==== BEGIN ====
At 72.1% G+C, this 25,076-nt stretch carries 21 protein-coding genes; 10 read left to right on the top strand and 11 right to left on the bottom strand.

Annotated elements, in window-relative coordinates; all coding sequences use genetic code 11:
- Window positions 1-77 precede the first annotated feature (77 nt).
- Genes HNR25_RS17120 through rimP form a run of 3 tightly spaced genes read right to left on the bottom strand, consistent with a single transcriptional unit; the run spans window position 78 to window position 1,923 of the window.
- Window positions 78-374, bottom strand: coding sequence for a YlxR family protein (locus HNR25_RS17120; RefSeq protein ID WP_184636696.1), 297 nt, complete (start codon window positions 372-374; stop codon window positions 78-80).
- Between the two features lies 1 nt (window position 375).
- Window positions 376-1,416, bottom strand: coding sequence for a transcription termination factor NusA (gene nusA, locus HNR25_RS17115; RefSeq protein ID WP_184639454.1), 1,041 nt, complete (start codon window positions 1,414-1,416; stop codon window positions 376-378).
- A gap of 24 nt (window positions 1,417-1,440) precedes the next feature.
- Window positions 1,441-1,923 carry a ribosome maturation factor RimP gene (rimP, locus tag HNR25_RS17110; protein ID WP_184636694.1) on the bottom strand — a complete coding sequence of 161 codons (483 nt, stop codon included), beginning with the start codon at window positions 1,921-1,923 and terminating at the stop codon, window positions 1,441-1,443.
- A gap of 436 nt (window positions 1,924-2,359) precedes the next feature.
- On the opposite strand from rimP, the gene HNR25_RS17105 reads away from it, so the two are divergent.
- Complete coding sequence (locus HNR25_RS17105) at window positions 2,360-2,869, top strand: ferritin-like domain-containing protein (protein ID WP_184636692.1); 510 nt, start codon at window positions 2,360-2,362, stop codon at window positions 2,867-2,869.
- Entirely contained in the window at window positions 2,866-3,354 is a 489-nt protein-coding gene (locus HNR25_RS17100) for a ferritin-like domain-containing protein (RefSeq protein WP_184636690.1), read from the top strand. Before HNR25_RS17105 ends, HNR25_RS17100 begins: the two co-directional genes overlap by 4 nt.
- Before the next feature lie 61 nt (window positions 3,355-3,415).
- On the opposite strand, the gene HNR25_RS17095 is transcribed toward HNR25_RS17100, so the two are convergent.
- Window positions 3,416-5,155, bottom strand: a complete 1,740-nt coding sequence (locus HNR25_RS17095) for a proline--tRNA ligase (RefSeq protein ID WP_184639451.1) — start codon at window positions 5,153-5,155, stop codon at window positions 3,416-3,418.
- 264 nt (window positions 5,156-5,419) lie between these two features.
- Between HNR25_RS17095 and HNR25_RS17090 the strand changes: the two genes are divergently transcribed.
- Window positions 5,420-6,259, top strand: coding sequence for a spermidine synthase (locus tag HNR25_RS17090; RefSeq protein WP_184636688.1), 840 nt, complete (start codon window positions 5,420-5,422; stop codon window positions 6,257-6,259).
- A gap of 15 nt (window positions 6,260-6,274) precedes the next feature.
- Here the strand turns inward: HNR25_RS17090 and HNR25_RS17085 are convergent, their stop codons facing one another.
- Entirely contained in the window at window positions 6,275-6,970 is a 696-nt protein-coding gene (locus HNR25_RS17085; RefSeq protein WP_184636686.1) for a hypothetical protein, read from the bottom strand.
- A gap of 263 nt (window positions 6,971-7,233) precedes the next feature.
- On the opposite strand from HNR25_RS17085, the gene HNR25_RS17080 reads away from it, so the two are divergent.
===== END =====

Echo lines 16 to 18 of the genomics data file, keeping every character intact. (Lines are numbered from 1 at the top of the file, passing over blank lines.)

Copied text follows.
- Window positions 3,416-5,155, bottom strand: a complete 1,740-nt coding sequence (locus HNR25_RS17095) for a proline--tRNA ligase (RefSeq protein ID WP_184639451.1) — start codon at window positions 5,153-5,155, stop codon at window positions 3,416-3,418.
- 264 nt (window positions 5,156-5,419) lie between these two features.
- Between HNR25_RS17095 and HNR25_RS17090 the strand changes: the two genes are divergently transcribed.